The government should drop its “disproportionate” plan to ban noisy protests in England and Wales, a parliamentary committee has warned.
The Police, Crime, Sentencing and Courts Bill would also introduce powers to deal with demonstrations involving only one person.
The Joint Committee on Human Rights said the legislation could undermine freedom of expression.
But the Home Office said it would not “impinge” on the right to protest.
Existing laws are out of date and “disruptive and dangerous tactics” have to be dealt with, a spokeswoman added.
The committee’s chairwoman, former Labor deputy leader Harriet Harman, said the plans were “oppressive and wrong”.
The bill says group protests should not be loud enough to cause “serious unease, alarm or distress” to people “in the vicinity”.
A noise limit would also apply to a single person if they caused “serious disruption” or if they “may have a relevant impact on” people nearby.
In a report highly critical of the bill, the committee, which advises MPs and peers on the compatibility of all government bills with human rights laws, called for “statutory protection” for the right to hold protests to be introduced.
It added that councils should be told to “refrain from interfering unlawfully” with them and be given “the duty to facilitate protest”.
The report also said the language used in the bill left an “excessive degree of judgement in the hands of a police officer”.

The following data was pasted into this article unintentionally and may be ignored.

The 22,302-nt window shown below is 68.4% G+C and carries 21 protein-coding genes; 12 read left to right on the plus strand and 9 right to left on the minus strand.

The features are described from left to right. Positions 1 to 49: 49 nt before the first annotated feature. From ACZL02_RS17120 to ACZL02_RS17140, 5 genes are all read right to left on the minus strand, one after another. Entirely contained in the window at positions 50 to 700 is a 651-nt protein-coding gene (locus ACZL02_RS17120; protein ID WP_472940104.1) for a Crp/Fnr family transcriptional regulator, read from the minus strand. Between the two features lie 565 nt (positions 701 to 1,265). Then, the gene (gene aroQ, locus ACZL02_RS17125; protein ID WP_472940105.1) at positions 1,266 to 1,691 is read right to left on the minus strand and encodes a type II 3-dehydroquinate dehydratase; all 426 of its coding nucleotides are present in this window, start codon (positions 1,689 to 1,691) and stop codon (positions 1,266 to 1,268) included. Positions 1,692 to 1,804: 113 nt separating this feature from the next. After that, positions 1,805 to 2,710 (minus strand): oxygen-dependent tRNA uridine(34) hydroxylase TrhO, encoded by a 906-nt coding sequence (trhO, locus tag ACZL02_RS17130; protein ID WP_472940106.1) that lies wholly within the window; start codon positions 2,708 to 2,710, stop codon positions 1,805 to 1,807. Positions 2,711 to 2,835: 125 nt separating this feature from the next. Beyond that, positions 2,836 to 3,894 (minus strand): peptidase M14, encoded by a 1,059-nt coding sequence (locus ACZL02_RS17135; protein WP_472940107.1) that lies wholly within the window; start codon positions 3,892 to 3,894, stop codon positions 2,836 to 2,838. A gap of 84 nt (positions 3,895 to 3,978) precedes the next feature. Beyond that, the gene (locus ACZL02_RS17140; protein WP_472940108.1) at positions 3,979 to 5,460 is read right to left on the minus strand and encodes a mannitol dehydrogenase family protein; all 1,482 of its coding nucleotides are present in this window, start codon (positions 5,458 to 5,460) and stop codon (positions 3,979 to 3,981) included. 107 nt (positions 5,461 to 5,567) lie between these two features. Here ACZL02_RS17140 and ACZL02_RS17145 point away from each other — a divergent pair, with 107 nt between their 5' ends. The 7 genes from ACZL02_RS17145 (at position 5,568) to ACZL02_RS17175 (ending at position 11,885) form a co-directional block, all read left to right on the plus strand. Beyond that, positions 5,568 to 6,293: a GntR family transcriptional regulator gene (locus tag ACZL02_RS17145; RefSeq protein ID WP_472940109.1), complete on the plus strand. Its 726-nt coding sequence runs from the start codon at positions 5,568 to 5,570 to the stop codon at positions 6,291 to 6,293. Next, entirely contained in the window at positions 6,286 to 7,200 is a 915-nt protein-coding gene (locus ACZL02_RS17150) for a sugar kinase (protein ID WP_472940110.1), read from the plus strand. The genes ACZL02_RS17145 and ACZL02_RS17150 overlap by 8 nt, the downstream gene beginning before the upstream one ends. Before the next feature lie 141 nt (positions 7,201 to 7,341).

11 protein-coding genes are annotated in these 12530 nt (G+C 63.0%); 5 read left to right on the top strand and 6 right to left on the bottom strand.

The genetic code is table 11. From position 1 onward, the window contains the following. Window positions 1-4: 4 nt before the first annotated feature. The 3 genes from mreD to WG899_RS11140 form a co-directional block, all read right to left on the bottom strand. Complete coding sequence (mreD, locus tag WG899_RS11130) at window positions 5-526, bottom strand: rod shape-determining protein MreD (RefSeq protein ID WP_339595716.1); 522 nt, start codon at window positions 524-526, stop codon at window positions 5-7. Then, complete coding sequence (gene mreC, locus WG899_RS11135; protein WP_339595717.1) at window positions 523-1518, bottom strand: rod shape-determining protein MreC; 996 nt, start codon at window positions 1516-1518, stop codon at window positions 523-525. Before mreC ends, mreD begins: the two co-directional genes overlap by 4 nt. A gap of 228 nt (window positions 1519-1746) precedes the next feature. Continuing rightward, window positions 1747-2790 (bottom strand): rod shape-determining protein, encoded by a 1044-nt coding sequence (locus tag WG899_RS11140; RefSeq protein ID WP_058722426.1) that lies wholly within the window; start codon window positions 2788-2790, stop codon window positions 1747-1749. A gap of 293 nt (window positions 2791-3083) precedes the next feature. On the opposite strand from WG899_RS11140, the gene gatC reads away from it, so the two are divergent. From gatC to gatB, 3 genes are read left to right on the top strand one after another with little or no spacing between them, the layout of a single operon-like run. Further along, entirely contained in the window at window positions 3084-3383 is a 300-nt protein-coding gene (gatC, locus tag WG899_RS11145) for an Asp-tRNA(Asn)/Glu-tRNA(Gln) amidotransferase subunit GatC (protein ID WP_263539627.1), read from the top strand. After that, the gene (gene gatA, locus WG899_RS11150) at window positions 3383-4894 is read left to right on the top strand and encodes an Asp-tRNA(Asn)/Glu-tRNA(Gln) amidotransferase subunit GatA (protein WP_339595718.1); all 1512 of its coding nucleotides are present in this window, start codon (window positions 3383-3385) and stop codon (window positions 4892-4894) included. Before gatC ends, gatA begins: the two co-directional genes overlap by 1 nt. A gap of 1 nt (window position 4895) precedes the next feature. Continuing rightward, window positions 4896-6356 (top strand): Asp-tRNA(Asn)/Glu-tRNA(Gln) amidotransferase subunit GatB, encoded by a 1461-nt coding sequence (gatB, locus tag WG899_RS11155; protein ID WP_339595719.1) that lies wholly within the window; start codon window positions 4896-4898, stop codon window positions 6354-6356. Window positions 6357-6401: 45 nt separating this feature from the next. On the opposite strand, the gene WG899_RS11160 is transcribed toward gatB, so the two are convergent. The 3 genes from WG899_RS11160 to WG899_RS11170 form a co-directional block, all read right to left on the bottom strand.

And it described the proposed limits on single-person protests as “unprecedented”.
This legislation comes after repeated city center occupations by the Extinction Rebellion movement – and last year’s toppling of the statue of a Bristol slave trader and municipal benefactor.
The committee said allowing police to set noise limits could silence lawful and peaceful chants – and the most popular demonstrations could face restrictions on duration and location, interfering with the right to assembly.
It also urges the government not to create powers to interfere with public demonstrations held by a single person and warns that a new crime of causing a public nuisance is too vague to be understood.
MPs and peers don’t need to act on the report, but the legislation has already triggered its own protests.
And there are predictions it could lead to years of legal battles all the way to the Supreme Court.
Commenting on the plans, committee chairwoman Ms. Harman said: “One of our most fundamental rights is to protest. It is the essence of our democracy.
“To do that, we need to make ourselves heard. The government proposals to allow police to restrict ‘noisy’ protests are oppressive and wrong.”
MPs have already backed the bill in principle and it is currently undergoing detailed scrutiny.
It also outlines stronger police powers to break up “unauthorized encampments” and longer sentences for people convicted of serious crimes.
The government said existing public order laws needed updating because “the use of disruptive and dangerous tactics – including obstructing emergency vehicles or blocking the free press – costs millions to the taxpayer and causes misery to businesses and local communities”.
“The right to protest is a cornerstone of our democracy,” a Home Office spokeswoman said. “Our proposed measures are in line with human rights legislation and in no way impinge on the right to protest.”
The bill would allow police to “better manage demonstrations so that legitimate protest groups can make their voices heard without disrupting the lives and livelihoods of others”, she added.